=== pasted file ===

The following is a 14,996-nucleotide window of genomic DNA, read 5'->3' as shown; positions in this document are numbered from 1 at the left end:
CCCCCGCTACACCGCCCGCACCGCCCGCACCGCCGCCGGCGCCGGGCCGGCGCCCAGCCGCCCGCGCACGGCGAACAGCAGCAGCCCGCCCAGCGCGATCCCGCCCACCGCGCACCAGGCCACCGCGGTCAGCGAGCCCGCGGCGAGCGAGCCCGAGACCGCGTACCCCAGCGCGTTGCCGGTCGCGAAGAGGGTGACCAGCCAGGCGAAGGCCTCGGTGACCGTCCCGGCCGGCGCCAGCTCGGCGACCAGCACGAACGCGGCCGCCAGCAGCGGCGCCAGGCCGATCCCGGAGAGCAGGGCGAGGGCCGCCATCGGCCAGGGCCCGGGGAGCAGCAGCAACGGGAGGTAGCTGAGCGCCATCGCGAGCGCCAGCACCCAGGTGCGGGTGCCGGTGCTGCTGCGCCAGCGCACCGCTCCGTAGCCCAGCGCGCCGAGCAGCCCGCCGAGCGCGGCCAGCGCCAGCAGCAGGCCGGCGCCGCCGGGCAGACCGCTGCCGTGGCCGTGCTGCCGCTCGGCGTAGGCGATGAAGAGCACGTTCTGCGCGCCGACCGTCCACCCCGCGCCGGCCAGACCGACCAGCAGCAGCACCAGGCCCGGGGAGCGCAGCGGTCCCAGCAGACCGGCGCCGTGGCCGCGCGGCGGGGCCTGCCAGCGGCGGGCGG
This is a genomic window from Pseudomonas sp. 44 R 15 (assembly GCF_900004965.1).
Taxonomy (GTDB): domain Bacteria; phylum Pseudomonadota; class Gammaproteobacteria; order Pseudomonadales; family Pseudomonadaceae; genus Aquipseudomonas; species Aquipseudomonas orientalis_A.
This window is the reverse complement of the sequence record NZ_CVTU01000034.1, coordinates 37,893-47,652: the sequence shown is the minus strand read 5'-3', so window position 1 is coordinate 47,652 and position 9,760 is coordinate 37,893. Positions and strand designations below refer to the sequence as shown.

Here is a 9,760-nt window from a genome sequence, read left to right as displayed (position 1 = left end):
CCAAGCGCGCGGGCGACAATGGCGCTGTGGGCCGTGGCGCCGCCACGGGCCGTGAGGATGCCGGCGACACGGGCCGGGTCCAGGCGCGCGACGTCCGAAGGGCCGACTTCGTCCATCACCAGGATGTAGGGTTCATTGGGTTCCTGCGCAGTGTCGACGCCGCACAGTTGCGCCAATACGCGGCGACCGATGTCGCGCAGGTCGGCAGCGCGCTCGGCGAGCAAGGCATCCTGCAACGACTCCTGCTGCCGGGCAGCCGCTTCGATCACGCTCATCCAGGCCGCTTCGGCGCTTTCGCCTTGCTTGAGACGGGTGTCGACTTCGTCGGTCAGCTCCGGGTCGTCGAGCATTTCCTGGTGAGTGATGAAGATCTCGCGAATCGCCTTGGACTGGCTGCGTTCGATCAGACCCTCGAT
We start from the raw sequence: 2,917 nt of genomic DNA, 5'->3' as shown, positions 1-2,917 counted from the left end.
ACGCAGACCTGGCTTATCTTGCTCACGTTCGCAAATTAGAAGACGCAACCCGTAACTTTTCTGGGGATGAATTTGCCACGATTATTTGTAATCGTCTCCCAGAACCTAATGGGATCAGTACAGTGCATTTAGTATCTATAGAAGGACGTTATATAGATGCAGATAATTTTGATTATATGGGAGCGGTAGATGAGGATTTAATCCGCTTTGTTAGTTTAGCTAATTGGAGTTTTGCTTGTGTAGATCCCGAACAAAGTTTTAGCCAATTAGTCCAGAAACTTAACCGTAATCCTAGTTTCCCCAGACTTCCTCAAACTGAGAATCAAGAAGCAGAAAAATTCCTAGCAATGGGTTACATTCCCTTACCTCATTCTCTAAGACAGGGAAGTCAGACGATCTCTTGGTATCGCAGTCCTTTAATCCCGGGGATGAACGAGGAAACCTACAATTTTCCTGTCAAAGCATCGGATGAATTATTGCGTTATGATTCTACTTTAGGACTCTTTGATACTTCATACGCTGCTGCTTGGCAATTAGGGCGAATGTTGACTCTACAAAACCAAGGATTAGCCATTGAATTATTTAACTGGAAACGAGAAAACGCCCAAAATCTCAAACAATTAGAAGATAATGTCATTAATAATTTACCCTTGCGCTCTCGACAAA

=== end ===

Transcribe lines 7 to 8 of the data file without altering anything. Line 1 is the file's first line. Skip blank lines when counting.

CCAAGCGCGCGGGCGACAATGGCGCTGTGGGCCGTGGCGCCGCCACGGGCCGTGAGGATGCCGGCGACACGGGCCGGGTCCAGGCGCGCGACGTCCGAAGGGCCGACTTCGTCCATCACCAGGATGTAGGGTTCATTGGGTTCCTGCGCAGTGTCGACGCCGCACAGTTGCGCCAATACGCGGCGACCGATGTCGCGCAGGTCGGCAGCGCGCTCGGCGAGCAAGGCATCCTGCAACGACTCCTGCTGCCGGGCAGCCGCTTCGATCACGCTCATCCAGGCCGCTTCGGCGCTTTCGCCTTGCTTGAGACGGGTGTCGACTTCGTCGGTCAGCTCCGGGTCGTCGAGCATTTCCTGGTGAGTGATGAAGATCTCGCGAATCGCCTTGGACTGGCTGCGTTCGATCAGACCCTCGAT
We start from the raw sequence: 2,917 nt of genomic DNA, 5'->3' as shown, positions 1-2,917 counted from the left end.